Tim Bontemps: The San Antonio Spurs took a chance to win Josh Primo with the 12th overall pick. Now this could certainly work well in the long run; Remember, it was only a few years ago that the Phoenix Suns were ridiculed for taking Cam Johnson in 11th overall, and he just was a key player for the Suns in the NBA Finals. Primo is an interesting prospect and the youngest player in the draft. But he was ranked 26th by ESPN heading into the draft, which means the onus is on the Spurs to show that this pick will work for them going into the future.
Royce Young: The 76ers. There were a lot of rumors that the Sixers could make a standout move, but it all turned out to be pretty typical. It’s not necessarily a bad thing that they are patient and haven’t accepted what were surely a lot of offers for Ben Simmons, but they stuck with their only first-round player at No. 28, Jaden Springer, and made some light purchases in the second round.
Which exchange from draft night impressed you the most?
Youngmisuk: The agreement between Lakers and Wizards. Rob Pelinka added a third star to create plays and help LeBron James and Anthony Davis, and Russell Westbrook brings much-needed intensity and relentless momentum that the Lakers lacked last season. Frank Vogel will have to figure out how to make the trio work, as Los Angeles still needs to add shooters and perimeter defenders. For the Wizards, the Westbrook era only lasted a year. They were able to add defense and future cap space around Bradley Beal with Montrezl Harrell, Kyle Kuzma and Kentavious Caldwell-Pope. In addition, they traded the Lakers’ 22nd pick for Indiana point guard Aaron Holiday.
Marks: I like what the Charlotte Hornets did before and during the draft. They addressed an obvious need at center when they acquired veteran Mason Plumlee from the Pistons. The Hornets were projected to have $ 22 million in cap space and used $ 8.8 million of that on Plumlee, leaving them with $ 14 million in free agency to improve their bench. The trade with New York for the 19th pick, an unusual move for their generally conservative front office, gave them a player in Kai Jones who had lottery potential and fulfills a need. And selecting James Bouknight wasn’t a trade, but the point guard is an insurance policy for the likely departure of free agent Malik Monk.
Bontemps: The Washington Wizards not only moved Russell Westbrook without having to give up a first-round pick, or take bad money, but they also got a first-round pick on the deal. It was excellent work from general manager Tommy Sheppard, who turned arguably the worst contract in the league at the moment, John Wall, into long-term flexibility, and he did it without running a draft pick deficit. On the other hand, for the Lakers, let’s just say I don’t think this is going to work, as Westbrook is heading to his fourth team in the same number of seasons.
What surprised you the most about this draft?
Pelton: Josh Primo as the first SEC base / guard selected. It was behind three others, Keon Johnson of Tennessee, Moses Moody of Arkansas and Sharife Cooper of Auburn, in ESPN’s Top 100 and just one place ahead of a quarter in LSU’s Cameron Thomas. I thought I liked Primo, who finished 14th in my consensus projections. However, the San Antonio Spurs evidently thought more of him, taking him at No. 12.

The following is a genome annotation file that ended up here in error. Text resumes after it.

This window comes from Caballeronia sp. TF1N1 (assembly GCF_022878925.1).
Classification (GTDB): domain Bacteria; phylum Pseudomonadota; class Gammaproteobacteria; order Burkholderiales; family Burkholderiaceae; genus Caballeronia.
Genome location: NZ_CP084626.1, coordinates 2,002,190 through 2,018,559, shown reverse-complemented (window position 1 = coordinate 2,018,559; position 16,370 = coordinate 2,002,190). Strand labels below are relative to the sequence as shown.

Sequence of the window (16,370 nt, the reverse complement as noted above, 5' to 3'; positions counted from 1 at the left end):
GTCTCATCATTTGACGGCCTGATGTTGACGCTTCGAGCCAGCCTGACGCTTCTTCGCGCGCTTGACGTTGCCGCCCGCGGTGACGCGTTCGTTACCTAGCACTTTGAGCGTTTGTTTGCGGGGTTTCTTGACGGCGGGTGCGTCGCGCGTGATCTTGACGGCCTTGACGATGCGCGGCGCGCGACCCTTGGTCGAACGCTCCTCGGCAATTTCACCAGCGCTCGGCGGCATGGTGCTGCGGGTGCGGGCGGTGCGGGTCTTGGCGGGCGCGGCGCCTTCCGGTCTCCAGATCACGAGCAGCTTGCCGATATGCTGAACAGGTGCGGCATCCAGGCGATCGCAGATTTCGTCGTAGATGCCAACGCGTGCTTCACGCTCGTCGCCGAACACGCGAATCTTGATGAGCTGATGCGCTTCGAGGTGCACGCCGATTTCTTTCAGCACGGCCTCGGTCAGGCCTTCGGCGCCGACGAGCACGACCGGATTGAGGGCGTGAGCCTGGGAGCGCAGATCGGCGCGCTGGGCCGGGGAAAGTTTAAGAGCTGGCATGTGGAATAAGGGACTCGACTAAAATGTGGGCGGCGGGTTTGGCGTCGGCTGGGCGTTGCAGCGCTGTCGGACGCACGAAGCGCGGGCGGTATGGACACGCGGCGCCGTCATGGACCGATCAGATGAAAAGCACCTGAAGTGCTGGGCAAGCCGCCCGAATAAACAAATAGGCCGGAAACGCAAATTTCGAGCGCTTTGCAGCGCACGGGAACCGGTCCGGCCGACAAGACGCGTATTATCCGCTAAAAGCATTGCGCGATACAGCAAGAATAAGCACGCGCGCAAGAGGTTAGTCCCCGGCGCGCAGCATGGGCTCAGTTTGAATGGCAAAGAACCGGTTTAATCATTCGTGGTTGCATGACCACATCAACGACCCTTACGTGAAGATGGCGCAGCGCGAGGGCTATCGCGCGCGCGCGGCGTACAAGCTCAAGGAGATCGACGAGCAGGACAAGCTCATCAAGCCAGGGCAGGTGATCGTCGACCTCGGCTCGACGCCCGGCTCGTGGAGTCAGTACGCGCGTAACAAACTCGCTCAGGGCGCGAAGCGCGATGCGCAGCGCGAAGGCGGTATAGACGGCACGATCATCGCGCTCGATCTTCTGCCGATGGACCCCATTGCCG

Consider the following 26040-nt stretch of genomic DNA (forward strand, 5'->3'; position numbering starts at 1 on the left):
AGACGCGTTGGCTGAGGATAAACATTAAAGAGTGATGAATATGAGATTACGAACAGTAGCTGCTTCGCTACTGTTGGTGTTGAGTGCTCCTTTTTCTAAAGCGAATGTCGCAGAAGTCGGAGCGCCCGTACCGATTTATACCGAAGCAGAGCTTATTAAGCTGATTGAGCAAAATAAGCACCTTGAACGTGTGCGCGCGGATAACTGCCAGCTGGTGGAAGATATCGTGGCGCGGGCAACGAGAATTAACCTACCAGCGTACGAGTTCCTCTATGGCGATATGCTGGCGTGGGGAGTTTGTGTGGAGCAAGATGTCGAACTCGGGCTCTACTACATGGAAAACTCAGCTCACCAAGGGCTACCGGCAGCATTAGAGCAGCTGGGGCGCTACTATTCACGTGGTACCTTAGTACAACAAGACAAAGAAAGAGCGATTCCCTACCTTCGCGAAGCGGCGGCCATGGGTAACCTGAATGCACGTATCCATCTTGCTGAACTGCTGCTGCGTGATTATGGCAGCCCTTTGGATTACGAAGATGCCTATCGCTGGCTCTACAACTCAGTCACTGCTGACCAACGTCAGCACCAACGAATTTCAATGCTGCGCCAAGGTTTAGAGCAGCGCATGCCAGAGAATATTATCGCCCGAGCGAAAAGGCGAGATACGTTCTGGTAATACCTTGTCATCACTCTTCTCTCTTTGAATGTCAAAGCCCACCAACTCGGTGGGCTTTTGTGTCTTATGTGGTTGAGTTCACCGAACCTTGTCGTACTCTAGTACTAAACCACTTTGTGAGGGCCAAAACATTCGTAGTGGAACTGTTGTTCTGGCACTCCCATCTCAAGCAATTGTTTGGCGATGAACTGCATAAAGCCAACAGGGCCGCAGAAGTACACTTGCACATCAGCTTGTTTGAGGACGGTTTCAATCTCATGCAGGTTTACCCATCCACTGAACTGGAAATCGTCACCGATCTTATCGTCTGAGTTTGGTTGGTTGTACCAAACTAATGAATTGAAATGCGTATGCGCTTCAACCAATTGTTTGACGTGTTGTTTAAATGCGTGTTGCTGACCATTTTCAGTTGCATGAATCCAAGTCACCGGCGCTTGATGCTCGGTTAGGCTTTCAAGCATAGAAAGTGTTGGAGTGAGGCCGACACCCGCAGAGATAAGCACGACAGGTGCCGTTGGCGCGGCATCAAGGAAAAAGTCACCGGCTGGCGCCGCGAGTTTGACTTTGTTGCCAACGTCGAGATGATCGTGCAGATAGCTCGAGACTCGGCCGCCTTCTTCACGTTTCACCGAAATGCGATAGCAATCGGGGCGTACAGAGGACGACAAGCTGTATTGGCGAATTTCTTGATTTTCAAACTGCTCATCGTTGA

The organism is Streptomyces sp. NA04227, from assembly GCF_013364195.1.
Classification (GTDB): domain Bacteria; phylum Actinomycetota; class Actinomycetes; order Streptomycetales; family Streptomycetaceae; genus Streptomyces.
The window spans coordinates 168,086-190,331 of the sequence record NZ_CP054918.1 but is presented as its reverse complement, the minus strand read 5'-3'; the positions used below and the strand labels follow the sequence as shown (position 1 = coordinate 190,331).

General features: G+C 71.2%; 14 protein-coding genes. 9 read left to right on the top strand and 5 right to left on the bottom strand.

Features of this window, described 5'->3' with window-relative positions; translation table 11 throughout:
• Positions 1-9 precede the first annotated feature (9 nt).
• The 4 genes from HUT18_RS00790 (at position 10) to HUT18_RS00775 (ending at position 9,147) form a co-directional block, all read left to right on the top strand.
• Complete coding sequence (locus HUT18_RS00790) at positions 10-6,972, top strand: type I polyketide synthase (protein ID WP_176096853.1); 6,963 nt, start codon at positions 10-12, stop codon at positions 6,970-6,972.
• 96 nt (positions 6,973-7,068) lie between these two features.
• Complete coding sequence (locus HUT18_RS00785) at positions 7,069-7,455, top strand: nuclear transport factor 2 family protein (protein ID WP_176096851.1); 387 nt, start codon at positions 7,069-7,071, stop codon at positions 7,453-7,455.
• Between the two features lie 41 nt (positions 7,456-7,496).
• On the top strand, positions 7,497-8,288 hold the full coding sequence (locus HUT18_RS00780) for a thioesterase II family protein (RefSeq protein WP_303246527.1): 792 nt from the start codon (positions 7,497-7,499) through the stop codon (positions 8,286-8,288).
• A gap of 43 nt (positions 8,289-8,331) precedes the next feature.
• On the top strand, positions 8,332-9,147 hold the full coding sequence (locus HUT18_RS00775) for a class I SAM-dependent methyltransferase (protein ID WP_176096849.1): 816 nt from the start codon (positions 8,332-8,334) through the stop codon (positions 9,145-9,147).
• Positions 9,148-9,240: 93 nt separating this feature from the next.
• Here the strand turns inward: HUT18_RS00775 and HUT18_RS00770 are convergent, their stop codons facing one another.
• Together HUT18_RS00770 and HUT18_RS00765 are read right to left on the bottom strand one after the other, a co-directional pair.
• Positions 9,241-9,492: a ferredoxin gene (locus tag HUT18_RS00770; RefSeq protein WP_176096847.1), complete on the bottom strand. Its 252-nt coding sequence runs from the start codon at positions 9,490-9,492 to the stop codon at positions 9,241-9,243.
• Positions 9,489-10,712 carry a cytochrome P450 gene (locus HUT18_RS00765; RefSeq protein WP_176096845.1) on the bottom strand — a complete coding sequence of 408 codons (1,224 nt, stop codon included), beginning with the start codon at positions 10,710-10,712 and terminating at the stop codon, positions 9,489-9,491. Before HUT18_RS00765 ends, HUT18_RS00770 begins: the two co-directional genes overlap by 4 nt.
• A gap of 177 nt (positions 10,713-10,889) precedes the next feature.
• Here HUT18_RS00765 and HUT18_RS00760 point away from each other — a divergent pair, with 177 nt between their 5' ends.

Lopez: I didn’t think the NCAA tournament’s top player would slide that far in the second round, but that’s what happened when Jared Butler dropped to No. 40 overall, where he was picked by Utah through Memphis and New Orleans. . Butler had a reported medical problem in the NBA Combine, but it was ultimately cleared by a medical panel. Still, his college resume speaks for itself: a third All-American team in 2020 and an All-American first team in 2021, leading the Bears to a national championship.
Bontemps: Jalen Suggs missing out of the top four picks. I know going from fourth to fifth doesn’t seem like a big drop, but heading into the NBA Draft Lottery a month ago I felt like there was a clear consensus at the top of this draft: Cade Cunningham, Jalen Green, Evan Mobley and Suggs. Seeing Suggs sitting there for the Toronto Raptors and then being overlooked in favor of Florida State forward Scottie Barnes was definitely a surprise. That being said, Suggs finds himself in a situation with the Orlando Magic where he will be given the keys to the Magic Kingdom from day one and will be the immediate face of the franchise, as he showed that he is capable of handling in his spectacular silver suit on Thursday. the night.
Who will finish as the 2022 NBA Rookie of the Year?
Pelton: Both Cade Cunningham and Jalen Green should be well positioned to compete for Rookie of the Year, but it would give Cunningham a slight edge. He’s in a position to succeed with the ball in his hands on a team that should be more competitive than Green’s Rockets.
Youngmisuk: Jalen Green. Green has already tried playing against men in the G-League and that should help him more in his transition to the pros than some of his collegiate counterparts. You should also have plenty of opportunities to score. Even with John Wall and Kevin Porter Jr. on the backcourt, Green’s explosiveness and scoring ability should shine.
Young: Jalen Suggs. With the Magic in a complete rebuild, Suggs will get the keys to the car almost immediately and have a chance to settle in early in the season. Suggs is an intense competitor and is able to create a special culture in Orlando. He will enter the Magic franchise with the intention of changing the script. The same is true, of course, for Cade Cunningham in Detroit, but with a knack for big plays, Suggs could produce the kind of noise-making moments when it comes to awards.